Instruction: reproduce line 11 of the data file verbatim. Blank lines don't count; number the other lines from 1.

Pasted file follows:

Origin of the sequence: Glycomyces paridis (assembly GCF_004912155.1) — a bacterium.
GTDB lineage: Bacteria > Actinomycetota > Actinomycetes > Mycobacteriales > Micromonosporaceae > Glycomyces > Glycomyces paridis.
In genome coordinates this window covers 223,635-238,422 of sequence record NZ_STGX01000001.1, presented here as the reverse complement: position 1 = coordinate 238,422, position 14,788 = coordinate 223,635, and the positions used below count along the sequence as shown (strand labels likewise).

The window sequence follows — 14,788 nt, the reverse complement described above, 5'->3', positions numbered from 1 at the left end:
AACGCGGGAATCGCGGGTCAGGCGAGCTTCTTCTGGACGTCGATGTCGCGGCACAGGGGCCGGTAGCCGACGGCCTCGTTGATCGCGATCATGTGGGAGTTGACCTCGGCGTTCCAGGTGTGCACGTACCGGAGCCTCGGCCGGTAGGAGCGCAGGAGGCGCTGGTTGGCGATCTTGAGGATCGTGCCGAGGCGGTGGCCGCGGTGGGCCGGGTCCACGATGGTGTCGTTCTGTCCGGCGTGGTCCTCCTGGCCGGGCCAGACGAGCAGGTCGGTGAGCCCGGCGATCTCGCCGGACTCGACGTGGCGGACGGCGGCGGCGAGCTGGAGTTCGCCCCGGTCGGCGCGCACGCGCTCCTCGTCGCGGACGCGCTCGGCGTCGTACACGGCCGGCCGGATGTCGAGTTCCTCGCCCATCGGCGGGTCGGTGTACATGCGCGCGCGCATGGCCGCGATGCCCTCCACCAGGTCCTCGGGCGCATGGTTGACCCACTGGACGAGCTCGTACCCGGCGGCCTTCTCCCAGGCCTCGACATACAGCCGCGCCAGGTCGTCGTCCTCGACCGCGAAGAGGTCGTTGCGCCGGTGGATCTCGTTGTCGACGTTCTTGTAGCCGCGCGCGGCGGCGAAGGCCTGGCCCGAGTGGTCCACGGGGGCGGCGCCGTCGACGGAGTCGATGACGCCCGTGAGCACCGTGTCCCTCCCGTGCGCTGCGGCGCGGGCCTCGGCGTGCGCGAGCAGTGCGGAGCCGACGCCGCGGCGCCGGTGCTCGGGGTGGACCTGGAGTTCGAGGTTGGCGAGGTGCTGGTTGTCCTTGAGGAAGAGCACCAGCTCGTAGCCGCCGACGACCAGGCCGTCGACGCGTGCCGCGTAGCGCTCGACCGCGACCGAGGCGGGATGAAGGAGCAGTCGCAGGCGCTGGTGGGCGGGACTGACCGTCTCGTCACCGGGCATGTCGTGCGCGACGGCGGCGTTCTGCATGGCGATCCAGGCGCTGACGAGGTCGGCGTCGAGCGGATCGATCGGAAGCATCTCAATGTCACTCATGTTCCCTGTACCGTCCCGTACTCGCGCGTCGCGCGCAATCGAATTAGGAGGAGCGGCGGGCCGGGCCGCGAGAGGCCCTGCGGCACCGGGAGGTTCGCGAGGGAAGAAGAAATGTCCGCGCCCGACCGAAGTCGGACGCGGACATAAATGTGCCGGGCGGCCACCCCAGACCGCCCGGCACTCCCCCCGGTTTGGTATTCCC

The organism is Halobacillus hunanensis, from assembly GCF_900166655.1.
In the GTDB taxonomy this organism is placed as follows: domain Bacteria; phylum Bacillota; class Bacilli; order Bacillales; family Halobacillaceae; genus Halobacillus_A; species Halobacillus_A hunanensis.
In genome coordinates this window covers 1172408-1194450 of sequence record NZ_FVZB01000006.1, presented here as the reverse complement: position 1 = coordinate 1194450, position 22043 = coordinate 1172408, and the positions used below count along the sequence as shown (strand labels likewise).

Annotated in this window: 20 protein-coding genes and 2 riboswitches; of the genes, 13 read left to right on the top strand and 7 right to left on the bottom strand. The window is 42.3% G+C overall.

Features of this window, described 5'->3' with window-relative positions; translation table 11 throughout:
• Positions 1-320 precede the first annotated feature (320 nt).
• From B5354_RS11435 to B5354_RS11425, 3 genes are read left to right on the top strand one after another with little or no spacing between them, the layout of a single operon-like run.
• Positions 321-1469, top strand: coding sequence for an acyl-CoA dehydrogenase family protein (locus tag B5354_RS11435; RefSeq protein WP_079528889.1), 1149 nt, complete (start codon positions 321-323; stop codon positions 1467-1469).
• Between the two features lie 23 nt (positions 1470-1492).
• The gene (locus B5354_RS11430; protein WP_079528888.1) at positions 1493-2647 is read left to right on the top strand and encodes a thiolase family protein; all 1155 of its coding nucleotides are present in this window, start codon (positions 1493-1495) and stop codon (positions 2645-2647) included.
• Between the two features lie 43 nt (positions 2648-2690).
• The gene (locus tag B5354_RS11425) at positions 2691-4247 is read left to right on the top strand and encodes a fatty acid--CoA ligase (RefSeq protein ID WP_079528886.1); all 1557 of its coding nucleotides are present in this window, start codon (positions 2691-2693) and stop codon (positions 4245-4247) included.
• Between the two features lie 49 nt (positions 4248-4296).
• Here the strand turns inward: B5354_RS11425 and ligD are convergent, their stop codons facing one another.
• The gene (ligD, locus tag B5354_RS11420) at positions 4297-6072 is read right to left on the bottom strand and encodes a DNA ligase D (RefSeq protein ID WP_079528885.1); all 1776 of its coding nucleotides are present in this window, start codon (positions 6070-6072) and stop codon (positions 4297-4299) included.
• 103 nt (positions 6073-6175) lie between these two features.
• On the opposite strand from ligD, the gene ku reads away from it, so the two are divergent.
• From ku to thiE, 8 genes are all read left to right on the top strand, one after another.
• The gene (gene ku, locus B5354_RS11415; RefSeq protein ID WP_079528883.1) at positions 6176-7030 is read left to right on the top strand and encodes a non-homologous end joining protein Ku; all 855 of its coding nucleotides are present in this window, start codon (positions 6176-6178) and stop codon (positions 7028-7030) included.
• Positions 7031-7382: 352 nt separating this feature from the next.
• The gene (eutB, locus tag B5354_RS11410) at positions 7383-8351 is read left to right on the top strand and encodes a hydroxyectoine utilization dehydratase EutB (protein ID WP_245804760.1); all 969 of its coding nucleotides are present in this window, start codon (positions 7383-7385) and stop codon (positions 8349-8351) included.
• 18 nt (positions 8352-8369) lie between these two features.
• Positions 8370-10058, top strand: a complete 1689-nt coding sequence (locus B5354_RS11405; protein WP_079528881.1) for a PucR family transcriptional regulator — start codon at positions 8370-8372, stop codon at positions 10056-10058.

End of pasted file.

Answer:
• Positions 1-320 precede the first annotated feature (320 nt).